A mother and baby koala on the lookout for dogs at Southern Cross University. Photo by Alicia Carter.
A mother and baby koala on the lookout for dogs at Southern Cross University. Photo by Alicia Carter.

Koalas under threat from dogs

The number of dog attacks on koalas has increased dramatically with 16 suspected cases reported to Friends of the Koala since July. Care co-ordinator Barbara Dobner said that is three times as many as they had for the same time last year.

“The year before we only had six for the whole year,” she said. “I've got no idea why (there has been such an increase). I put it down to how long it's been since we've had rain and the leaf quality being such poor quality.

“We've had a lot of calls to some really strange places so we know they are moving around a lot.

“It is the breeding season so they are normally moving around more at this time of year looking for food.”

Barbara said it is important that if a dog owner becomes aware of an attack that they call the Friends of the Koala hotline immediately on 6622 1233, any time of day or night.

“A speedy response is essential... Although a dog attack can mean the death of a koala, if veterinary attention is received quickly, the chances for recovery increase dramatically,” she said.

A koala with even a small bite from a dog will die a long and painful death if left untreated.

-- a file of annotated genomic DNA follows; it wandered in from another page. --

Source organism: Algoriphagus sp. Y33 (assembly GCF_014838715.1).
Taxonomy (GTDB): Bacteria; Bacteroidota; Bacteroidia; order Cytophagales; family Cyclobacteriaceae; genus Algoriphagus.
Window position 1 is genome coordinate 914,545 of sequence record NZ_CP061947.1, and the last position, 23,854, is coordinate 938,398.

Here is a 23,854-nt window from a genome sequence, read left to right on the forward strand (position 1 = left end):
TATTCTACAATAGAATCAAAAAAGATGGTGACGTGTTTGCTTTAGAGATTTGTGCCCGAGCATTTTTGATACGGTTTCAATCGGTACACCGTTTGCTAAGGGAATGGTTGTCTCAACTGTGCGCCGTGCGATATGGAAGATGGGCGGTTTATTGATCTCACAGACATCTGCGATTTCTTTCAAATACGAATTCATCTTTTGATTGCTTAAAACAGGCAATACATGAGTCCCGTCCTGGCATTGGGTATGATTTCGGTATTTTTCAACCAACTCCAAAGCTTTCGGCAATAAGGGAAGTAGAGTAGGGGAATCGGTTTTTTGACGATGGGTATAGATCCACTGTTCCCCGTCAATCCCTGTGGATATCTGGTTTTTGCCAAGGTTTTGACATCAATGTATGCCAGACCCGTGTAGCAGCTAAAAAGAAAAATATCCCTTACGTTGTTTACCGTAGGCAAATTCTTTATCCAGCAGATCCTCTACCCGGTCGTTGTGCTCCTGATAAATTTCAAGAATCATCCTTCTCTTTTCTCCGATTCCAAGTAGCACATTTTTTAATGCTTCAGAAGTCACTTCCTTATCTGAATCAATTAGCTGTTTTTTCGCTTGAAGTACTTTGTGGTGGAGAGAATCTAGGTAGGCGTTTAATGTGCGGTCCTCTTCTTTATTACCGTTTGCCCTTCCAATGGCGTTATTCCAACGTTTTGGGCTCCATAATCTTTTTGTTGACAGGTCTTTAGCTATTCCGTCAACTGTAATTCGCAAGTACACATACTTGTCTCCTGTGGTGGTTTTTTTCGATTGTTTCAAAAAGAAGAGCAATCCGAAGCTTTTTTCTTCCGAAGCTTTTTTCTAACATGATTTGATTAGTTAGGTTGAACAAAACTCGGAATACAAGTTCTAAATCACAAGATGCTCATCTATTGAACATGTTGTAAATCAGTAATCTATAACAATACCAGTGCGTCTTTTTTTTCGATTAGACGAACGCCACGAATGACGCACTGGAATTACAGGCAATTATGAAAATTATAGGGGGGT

Seeing it bound up the trunk of a tree, away from an excited dog may seem like the danger has been averted, but the koala's skin may have been punctured.

Locating small wounds in a koala's dense coat is difficult and requires professional attention.

“If there is any question at all, (that the dog has attacked the koala) it's best to call us and get the koala checked out. The damage on the inside is so much greater than on the outside,” Barbara said.

She said even small dogs can cause serious damage to kolas and, although most dog owners are responsible and keep their dogs secured, many of the recent attacks have been when the koalas have come into the area where the dogs are kept.

“They have no dog sense at all,” Barbara said.

She urged anyone with a dog in a pen to consider putting a roof or some netting over it.

Or if the dog is normally chained up at night and they are aware that there is a koala nearby, to keep the dog in the laundry until the koala has moved on.


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